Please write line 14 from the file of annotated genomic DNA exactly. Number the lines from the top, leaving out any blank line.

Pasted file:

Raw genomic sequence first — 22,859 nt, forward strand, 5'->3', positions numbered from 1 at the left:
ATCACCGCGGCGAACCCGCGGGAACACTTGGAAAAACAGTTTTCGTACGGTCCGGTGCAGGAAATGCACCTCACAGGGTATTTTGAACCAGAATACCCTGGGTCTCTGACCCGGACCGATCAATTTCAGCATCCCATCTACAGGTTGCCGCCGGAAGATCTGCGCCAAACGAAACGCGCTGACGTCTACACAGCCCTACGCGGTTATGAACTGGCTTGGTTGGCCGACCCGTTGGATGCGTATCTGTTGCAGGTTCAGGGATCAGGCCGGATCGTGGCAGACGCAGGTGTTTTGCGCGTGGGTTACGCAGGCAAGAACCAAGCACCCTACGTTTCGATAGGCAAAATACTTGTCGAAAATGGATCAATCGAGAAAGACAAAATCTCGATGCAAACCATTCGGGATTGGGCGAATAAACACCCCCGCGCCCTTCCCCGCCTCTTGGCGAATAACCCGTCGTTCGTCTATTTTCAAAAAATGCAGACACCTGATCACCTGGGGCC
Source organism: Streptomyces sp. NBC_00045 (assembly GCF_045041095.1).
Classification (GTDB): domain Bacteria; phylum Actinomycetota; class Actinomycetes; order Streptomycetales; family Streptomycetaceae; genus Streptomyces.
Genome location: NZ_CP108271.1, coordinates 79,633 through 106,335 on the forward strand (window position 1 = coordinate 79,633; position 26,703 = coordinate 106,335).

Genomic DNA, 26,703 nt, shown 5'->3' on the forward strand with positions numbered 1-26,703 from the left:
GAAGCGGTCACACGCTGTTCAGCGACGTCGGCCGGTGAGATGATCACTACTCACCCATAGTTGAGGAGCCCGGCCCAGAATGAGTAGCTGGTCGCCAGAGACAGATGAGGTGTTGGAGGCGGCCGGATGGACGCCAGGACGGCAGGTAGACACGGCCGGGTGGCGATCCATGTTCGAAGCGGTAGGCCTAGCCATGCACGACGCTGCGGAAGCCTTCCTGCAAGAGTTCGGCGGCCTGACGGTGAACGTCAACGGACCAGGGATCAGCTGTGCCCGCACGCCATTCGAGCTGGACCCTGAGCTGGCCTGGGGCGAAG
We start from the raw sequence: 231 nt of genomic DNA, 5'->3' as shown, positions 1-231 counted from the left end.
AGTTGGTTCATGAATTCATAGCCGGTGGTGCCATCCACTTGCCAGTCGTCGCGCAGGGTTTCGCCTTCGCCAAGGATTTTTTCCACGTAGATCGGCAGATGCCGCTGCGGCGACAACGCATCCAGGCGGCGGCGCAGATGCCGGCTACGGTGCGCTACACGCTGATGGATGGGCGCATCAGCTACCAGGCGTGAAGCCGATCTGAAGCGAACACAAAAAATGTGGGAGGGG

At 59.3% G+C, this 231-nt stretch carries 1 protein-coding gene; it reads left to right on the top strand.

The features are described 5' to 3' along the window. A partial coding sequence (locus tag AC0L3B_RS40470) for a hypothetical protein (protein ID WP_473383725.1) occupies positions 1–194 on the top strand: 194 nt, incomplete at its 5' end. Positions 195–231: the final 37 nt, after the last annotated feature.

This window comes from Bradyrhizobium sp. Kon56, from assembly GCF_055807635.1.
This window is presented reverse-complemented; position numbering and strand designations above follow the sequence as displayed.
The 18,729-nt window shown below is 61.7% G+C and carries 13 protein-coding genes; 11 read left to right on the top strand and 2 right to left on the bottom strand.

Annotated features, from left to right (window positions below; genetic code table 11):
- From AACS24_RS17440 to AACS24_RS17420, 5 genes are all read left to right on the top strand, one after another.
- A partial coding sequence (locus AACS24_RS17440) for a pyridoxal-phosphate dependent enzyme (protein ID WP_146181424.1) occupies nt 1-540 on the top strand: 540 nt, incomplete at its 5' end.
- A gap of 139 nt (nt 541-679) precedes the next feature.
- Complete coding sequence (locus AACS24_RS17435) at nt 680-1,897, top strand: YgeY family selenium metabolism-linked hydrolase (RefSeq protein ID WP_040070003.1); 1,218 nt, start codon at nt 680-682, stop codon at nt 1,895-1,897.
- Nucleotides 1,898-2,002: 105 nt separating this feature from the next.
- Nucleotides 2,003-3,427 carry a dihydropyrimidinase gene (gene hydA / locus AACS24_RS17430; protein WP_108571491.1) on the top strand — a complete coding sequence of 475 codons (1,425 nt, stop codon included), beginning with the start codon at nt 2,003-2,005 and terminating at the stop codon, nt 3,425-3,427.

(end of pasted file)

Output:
The 18,729-nt window shown below is 61.7% G+C and carries 13 protein-coding genes; 11 read left to right on the top strand and 2 right to left on the bottom strand.